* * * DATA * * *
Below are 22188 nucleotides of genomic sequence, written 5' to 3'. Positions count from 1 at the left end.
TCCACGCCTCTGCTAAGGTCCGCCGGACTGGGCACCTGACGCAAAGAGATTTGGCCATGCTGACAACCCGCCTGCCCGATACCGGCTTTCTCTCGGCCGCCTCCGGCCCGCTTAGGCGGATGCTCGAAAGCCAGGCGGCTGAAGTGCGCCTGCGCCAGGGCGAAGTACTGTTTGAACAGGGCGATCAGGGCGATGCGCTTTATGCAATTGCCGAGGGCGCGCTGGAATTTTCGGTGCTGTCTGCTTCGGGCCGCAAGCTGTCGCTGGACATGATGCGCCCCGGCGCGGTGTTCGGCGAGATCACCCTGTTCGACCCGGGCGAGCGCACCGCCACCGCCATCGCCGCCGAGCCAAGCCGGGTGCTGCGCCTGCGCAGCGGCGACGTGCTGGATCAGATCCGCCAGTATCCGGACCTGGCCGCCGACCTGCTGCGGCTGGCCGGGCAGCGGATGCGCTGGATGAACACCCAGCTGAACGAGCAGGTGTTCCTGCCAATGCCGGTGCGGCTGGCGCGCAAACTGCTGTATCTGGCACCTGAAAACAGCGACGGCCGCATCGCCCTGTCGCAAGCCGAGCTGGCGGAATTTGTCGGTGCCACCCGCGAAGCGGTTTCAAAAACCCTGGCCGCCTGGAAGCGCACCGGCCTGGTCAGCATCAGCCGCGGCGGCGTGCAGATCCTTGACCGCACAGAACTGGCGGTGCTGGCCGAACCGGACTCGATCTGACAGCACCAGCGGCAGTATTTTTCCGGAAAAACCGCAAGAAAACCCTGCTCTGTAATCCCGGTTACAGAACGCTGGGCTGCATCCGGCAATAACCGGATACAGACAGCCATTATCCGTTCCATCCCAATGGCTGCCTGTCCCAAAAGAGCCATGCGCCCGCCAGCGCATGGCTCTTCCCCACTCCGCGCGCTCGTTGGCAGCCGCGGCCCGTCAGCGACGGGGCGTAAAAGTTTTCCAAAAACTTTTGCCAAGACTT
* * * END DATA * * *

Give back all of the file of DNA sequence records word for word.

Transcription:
Below are 22188 nucleotides of genomic sequence, written 5' to 3'. Positions count from 1 at the left end.
TCCACGCCTCTGCTAAGGTCCGCCGGACTGGGCACCTGACGCAAAGAGATTTGGCCATGCTGACAACCCGCCTGCCCGATACCGGCTTTCTCTCGGCCGCCTCCGGCCCGCTTAGGCGGATGCTCGAAAGCCAGGCGGCTGAAGTGCGCCTGCGCCAGGGCGAAGTACTGTTTGAACAGGGCGATCAGGGCGATGCGCTTTATGCAATTGCCGAGGGCGCGCTGGAATTTTCGGTGCTGTCTGCTTCGGGCCGCAAGCTGTCGCTGGACATGATGCGCCCCGGCGCGGTGTTCGGCGAGATCACCCTGTTCGACCCGGGCGAGCGCACCGCCACCGCCATCGCCGCCGAGCCAAGCCGGGTGCTGCGCCTGCGCAGCGGCGACGTGCTGGATCAGATCCGCCAGTATCCGGACCTGGCCGCCGACCTGCTGCGGCTGGCCGGGCAGCGGATGCGCTGGATGAACACCCAGCTGAACGAGCAGGTGTTCCTGCCAATGCCGGTGCGGCTGGCGCGCAAACTGCTGTATCTGGCACCTGAAAACAGCGACGGCCGCATCGCCCTGTCGCAAGCCGAGCTGGCGGAATTTGTCGGTGCCACCCGCGAAGCGGTTTCAAAAACCCTGGCCGCCTGGAAGCGCACCGGCCTGGTCAGCATCAGCCGCGGCGGCGTGCAGATCCTTGACCGCACAGAACTGGCGGTGCTGGCCGAACCGGACTCGATCTGACAGCACCAGCGGCAGTATTTTTCCGGAAAAACCGCAAGAAAACCCTGCTCTGTAATCCCGGTTACAGAACGCTGGGCTGCATCCGGCAATAACCGGATACAGACAGCCATTATCCGTTCCATCCCAATGGCTGCCTGTCCCAAAAGAGCCATGCGCCCGCCAGCGCATGGCTCTTCCCCACTCCGCGCGCTCGTTGGCAGCCGCGGCCCGTCAGCGACGGGGCGTAAAAGTTTTCCAAAAACTTTTGCCAAGACTT